downloadWhere Bjork gets experimental and, let’s just say it, weird, Soléy gets introspective and melodic. Comparisons have been made and they aren’t entirely unwarranted. There are a few small similarities, their use of the human voice as an instrument, their combination of naturally and electronically produced sound, and then the obvious, they’re both Icelandic. In my admittedly limited exposure, I’ve found that there’s an undercurrent of similarity to a lot of Icelandic music. But, despite the comparisons, they are very different musicians.

There’s a darkness to Soléy’s album, Ask the Deep. Even though it came out back in May, it was hardly a summer-fun release. In fact, revisiting it now as fall draws to a close and winter creeps closer, makes much more sense. There’s even a song titled ‘Halloween’. You don’t get too many of those. It’s a beautiful listen though, and one I heartily recommend for this time of year. You’ll get fairy tales, mythology, dreams, and nightmares, but you’ll hardly know it.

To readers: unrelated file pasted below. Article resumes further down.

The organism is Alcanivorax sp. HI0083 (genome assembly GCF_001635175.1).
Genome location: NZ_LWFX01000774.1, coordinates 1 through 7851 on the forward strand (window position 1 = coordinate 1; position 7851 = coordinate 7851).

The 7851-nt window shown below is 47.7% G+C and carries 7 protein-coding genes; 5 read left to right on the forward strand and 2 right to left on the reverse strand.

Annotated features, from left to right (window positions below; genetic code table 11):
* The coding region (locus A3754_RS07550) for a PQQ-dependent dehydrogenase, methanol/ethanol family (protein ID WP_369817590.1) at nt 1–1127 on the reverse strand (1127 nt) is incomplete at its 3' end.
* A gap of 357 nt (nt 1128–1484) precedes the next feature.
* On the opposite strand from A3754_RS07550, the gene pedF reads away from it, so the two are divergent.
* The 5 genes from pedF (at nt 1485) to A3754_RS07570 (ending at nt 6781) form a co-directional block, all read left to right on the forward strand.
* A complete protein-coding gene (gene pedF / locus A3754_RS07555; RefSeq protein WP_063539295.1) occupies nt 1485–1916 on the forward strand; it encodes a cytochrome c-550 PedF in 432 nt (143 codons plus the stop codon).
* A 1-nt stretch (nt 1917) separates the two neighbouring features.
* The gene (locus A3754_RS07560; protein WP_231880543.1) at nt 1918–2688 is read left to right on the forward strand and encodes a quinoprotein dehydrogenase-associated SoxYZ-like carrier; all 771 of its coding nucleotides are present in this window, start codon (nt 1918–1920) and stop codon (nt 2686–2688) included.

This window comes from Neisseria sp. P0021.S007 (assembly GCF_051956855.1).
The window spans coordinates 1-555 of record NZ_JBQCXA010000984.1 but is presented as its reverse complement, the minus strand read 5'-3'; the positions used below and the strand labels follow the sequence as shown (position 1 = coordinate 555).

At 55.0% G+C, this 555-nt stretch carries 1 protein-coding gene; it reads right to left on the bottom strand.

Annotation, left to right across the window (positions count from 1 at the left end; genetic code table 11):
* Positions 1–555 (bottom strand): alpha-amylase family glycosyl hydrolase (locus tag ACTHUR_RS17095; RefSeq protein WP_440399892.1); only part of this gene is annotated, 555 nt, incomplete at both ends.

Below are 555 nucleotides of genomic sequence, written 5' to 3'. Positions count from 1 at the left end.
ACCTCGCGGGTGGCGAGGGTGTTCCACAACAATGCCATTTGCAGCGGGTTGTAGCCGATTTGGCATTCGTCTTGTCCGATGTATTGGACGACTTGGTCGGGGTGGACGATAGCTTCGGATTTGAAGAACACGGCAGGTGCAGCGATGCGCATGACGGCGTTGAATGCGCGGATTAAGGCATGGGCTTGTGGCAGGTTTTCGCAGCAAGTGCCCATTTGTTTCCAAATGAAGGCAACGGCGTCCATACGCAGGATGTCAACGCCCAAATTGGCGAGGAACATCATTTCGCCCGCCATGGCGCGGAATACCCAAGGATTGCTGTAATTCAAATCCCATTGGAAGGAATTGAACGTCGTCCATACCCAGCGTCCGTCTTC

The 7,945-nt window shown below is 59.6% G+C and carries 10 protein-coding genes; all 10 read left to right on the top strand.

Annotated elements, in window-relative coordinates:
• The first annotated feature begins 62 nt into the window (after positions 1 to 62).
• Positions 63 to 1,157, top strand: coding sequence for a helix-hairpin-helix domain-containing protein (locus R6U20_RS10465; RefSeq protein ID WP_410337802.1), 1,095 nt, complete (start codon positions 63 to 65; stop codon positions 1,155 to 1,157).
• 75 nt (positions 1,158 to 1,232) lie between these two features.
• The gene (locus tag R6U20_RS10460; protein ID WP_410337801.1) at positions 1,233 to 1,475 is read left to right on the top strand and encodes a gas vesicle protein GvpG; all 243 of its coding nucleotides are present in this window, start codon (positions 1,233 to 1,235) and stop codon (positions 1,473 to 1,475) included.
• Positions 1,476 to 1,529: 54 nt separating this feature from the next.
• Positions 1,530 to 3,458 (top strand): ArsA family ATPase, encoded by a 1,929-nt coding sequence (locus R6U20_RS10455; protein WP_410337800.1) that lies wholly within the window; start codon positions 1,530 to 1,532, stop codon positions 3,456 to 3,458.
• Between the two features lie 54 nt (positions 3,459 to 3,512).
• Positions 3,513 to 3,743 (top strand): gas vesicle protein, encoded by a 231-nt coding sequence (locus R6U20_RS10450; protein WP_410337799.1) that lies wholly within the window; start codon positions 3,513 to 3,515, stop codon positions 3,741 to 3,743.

Musically, watching her perform is fascinating. Despite travelling with a band, she does a lot of looping. Many bands that record and dub over their own harmonies travel with those pre-recorded, which limits what they can do with the song in a live environment or they sample one sound at a time, building into the full composition, but she records her samples as she goes. It doesn’t require much set up either which is the fascinating part. Her songs are constructed in such a way that the looping becomes part of the process. I imagine its a lot like painting with watercolors. You would have to think about composing in layers, from the bottom up. It’s difficult to imagine, but amazing to see executed.